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Who makes the best cars?

Subaru replaces Honda atop the automaker report cards

Consumer Reports Magazine: April 2012

Subaru’s score of 75, two points higher than last year, reflects better test scores for such redesigned models as the Impreza, Legacy, and Outback over the last few years. The 2012 Impreza, which we just tested, now tops the small-sedan class and is our Top Pick in that category. Subaru’s average road-test score of 82 is the highest in our analysis. Moreover, all of Subaru’s models now have at least average reliability, thanks to fewer problems with the sporty Impreza WRX.

By contrast, Honda has been hurt by several redesigned models—including the Civic and Odyssey—that didn’t measure up to their predecessors. Honda’s overall score dropped by two points and its average road-test score dropped one point. Honda models, however, are still among the most reliable on the road overall.

Here are other highlights from this year’s analysis:

  • Mazda shows the most dramatic improvement among the 13 manufacturers. It climbed to second place from last year’s seventh and increased its overall score by nine points. It was helped by an improved Mazda3 and the shedding of two models that dragged down its score, the Tribute SUV and RX-8 sports car.

  • Buoyed by consistently above-average reliability and high test scores, Toyota is among the top three automakers for the fifth straight year. The redesigned 2012 Camry helped Toyota’s average road-test score climb to 76, from last year’s 74.

  • Although Chrysler remains in last place, its overall score jumped eight points, making it the second most improved automaker. Chrysler’s average road-test score also increased by eight points, the most of any automaker, and its overall reliability improved to average. The turnaround can be credited mostly to Chrysler’s extensively freshened and redesigned vehicles.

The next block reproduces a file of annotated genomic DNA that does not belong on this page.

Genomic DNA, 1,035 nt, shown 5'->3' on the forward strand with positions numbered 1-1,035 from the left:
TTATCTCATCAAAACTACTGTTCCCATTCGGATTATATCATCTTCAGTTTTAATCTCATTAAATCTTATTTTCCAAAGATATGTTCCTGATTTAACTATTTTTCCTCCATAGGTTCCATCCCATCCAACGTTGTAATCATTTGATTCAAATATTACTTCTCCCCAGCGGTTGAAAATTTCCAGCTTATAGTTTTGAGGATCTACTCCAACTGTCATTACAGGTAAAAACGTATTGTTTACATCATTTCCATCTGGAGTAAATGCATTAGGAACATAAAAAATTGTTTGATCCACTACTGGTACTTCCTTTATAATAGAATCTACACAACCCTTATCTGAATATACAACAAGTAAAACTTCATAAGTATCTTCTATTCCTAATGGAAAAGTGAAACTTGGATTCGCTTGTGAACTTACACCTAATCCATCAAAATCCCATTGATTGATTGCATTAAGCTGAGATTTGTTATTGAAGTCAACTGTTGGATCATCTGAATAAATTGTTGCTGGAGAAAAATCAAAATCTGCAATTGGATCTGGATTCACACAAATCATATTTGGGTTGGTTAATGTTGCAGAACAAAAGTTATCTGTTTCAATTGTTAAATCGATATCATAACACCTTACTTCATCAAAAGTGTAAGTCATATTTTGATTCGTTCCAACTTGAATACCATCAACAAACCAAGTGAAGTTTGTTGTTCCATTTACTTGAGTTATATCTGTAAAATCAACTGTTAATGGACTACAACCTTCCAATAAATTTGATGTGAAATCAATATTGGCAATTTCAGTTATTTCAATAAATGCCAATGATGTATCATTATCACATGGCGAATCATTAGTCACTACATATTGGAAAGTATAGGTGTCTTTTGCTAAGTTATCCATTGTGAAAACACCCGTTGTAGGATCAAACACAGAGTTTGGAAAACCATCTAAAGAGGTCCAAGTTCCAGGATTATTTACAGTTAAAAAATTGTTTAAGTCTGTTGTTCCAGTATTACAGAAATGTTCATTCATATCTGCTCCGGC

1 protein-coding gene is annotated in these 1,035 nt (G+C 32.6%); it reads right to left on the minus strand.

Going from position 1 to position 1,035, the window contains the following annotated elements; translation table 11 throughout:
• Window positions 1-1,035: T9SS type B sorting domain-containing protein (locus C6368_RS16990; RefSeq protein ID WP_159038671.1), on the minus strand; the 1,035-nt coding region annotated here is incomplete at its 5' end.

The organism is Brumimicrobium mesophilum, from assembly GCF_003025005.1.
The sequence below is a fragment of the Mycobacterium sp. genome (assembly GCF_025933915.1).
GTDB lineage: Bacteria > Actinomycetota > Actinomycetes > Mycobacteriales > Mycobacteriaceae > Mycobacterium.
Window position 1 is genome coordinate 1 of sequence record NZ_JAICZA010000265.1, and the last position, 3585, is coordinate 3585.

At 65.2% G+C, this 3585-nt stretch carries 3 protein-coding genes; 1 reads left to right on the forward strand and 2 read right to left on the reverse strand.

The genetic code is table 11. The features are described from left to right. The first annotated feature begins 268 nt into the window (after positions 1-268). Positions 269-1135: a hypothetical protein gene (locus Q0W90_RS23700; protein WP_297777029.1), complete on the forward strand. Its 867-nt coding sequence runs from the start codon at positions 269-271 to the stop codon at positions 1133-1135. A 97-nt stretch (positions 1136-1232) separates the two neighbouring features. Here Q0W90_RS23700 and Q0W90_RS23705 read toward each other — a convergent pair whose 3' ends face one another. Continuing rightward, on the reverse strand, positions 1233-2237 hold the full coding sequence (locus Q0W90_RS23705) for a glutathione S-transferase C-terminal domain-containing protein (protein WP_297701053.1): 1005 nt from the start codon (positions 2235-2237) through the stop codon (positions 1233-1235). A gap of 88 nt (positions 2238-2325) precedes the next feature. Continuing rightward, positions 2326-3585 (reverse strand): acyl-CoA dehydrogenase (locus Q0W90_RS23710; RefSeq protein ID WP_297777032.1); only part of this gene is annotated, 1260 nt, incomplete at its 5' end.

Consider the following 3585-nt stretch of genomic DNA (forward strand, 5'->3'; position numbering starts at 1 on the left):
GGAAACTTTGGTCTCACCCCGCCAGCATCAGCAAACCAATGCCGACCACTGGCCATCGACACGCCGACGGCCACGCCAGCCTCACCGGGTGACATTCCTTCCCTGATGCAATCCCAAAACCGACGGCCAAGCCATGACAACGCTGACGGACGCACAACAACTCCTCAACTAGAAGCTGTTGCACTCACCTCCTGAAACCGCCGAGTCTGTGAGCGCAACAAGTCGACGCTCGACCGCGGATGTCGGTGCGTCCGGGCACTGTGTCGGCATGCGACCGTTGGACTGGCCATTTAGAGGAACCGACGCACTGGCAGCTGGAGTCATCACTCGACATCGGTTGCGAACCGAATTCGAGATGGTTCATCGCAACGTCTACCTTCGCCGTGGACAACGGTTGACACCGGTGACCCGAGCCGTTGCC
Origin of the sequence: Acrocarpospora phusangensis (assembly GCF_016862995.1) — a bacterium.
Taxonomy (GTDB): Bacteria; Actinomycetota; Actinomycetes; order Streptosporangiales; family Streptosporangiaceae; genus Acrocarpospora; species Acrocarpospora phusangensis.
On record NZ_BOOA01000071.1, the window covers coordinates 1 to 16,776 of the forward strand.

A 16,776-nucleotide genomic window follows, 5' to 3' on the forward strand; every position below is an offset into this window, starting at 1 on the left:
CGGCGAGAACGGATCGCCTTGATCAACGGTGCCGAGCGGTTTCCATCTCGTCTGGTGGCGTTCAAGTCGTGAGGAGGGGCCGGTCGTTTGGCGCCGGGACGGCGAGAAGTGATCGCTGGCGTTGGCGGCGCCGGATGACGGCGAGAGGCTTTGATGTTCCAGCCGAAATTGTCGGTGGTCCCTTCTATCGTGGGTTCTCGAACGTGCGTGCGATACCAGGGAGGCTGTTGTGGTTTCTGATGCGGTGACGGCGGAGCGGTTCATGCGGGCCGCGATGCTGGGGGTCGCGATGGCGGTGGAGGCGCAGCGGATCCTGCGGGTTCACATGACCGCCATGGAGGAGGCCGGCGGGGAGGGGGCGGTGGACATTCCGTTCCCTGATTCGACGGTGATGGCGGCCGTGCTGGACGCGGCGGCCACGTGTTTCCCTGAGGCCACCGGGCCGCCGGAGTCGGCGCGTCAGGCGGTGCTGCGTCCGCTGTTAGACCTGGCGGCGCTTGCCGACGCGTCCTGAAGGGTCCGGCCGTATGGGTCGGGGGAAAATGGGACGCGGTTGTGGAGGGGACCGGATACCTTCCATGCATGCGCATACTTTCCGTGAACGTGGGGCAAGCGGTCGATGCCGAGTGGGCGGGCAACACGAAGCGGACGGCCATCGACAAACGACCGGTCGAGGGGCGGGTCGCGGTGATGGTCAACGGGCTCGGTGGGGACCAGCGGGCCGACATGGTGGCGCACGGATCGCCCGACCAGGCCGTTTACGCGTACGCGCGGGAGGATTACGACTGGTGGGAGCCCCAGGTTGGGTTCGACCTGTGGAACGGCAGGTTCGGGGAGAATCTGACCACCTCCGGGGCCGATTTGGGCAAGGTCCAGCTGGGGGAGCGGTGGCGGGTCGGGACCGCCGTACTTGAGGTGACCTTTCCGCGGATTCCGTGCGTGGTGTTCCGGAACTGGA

• Ford falls the farthest, dropping from fifth place in last year’s report cards to 10th. The automaker’s road-test score improved by two points over last year’s, but subpar reliability of some new vehicles, due largely to the troublesome MyFord Touch infotainment system and Power-Shift automatic transmission, hurt its report-card grade.

  • In our testing, we continue to see improvement in General Motors’ redesigned models, but reliability of some new vehicles is below average.

  • Many top-rated automakers, including Subaru, Mazda, Volvo, and Hyundai, have narrower product lines that lack big SUVs and trucks, which tend to score lower in our tests. But we found that dated models had more effect on a manufacturer’s ranking than did product diversity.

  • Hyundai and Kia continue to introduce new models that do well in our testing. Each automaker’s overall score is based on an equally weighted composite of roadtest and predicted-reliability scores for all of its models that we’ve tested. The road tests comprise more than 50 individual evaluations, covering performance, safety, fuel economy, comfort, convenience, interior quality, and more. The predicted reliability scores come from our latest Annual Auto Survey, which drew 1.3 million responses from Consumer Reports subscribers.

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